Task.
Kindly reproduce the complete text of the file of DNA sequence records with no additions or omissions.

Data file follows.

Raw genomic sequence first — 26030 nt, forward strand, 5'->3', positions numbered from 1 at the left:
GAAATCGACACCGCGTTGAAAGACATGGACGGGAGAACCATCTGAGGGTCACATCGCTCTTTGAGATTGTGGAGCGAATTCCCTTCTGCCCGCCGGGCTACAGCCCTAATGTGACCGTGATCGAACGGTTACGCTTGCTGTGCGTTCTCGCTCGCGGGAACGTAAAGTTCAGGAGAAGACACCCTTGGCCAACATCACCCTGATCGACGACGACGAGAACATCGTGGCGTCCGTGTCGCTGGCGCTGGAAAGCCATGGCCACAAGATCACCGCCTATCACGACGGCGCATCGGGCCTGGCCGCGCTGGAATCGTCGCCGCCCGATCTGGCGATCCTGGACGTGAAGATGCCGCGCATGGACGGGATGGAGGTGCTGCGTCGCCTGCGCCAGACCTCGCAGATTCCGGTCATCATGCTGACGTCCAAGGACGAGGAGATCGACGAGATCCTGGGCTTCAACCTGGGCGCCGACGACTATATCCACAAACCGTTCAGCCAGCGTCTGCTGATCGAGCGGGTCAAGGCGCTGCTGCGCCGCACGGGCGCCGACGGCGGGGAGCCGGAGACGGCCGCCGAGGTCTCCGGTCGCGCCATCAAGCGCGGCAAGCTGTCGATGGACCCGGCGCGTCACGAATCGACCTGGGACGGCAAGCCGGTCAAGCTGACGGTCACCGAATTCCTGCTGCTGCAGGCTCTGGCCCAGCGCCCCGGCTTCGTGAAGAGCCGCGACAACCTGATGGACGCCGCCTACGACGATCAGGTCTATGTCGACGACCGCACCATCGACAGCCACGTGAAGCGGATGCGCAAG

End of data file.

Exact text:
Raw genomic sequence first — 26030 nt, forward strand, 5'->3', positions numbered from 1 at the left:
GAAATCGACACCGCGTTGAAAGACATGGACGGGAGAACCATCTGAGGGTCACATCGCTCTTTGAGATTGTGGAGCGAATTCCCTTCTGCCCGCCGGGCTACAGCCCTAATGTGACCGTGATCGAACGGTTACGCTTGCTGTGCGTTCTCGCTCGCGGGAACGTAAAGTTCAGGAGAAGACACCCTTGGCCAACATCACCCTGATCGACGACGACGAGAACATCGTGGCGTCCGTGTCGCTGGCGCTGGAAAGCCATGGCCACAAGATCACCGCCTATCACGACGGCGCATCGGGCCTGGCCGCGCTGGAATCGTCGCCGCCCGATCTGGCGATCCTGGACGTGAAGATGCCGCGCATGGACGGGATGGAGGTGCTGCGTCGCCTGCGCCAGACCTCGCAGATTCCGGTCATCATGCTGACGTCCAAGGACGAGGAGATCGACGAGATCCTGGGCTTCAACCTGGGCGCCGACGACTATATCCACAAACCGTTCAGCCAGCGTCTGCTGATCGAGCGGGTCAAGGCGCTGCTGCGCCGCACGGGCGCCGACGGCGGGGAGCCGGAGACGGCCGCCGAGGTCTCCGGTCGCGCCATCAAGCGCGGCAAGCTGTCGATGGACCCGGCGCGTCACGAATCGACCTGGGACGGCAAGCCGGTCAAGCTGACGGTCACCGAATTCCTGCTGCTGCAGGCTCTGGCCCAGCGCCCCGGCTTCGTGAAGAGCCGCGACAACCTGATGGACGCCGCCTACGACGATCAGGTCTATGTCGACGACCGCACCATCGACAGCCACGTGAAGCGGATGCGCAAG